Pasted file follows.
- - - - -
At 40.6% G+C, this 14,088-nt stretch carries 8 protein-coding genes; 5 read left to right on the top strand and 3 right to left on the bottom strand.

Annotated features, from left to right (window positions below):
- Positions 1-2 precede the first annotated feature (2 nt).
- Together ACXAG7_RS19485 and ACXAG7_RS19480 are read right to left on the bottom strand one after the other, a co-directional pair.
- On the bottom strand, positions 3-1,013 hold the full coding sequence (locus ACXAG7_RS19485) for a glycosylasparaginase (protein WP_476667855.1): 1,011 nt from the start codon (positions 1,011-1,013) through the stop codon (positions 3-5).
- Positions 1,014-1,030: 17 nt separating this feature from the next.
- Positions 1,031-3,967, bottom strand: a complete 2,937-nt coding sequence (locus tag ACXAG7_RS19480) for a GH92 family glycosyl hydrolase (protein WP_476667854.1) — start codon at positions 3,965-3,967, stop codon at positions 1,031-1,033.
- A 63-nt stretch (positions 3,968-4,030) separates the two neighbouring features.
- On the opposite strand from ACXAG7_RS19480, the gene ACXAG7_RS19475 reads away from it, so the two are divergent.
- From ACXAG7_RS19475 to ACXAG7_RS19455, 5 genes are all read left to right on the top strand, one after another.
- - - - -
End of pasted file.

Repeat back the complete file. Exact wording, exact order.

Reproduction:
At 40.6% G+C, this 14,088-nt stretch carries 8 protein-coding genes; 5 read left to right on the top strand and 3 right to left on the bottom strand.

Annotated features, from left to right (window positions below):
- Positions 1-2 precede the first annotated feature (2 nt).
- Together ACXAG7_RS19485 and ACXAG7_RS19480 are read right to left on the bottom strand one after the other, a co-directional pair.
- On the bottom strand, positions 3-1,013 hold the full coding sequence (locus ACXAG7_RS19485) for a glycosylasparaginase (protein WP_476667855.1): 1,011 nt from the start codon (positions 1,011-1,013) through the stop codon (positions 3-5).
- Positions 1,014-1,030: 17 nt separating this feature from the next.
- Positions 1,031-3,967, bottom strand: a complete 2,937-nt coding sequence (locus tag ACXAG7_RS19480) for a GH92 family glycosyl hydrolase (protein WP_476667854.1) — start codon at positions 3,965-3,967, stop codon at positions 1,031-1,033.
- A 63-nt stretch (positions 3,968-4,030) separates the two neighbouring features.
- On the opposite strand from ACXAG7_RS19480, the gene ACXAG7_RS19475 reads away from it, so the two are divergent.
- From ACXAG7_RS19475 to ACXAG7_RS19455, 5 genes are all read left to right on the top strand, one after another.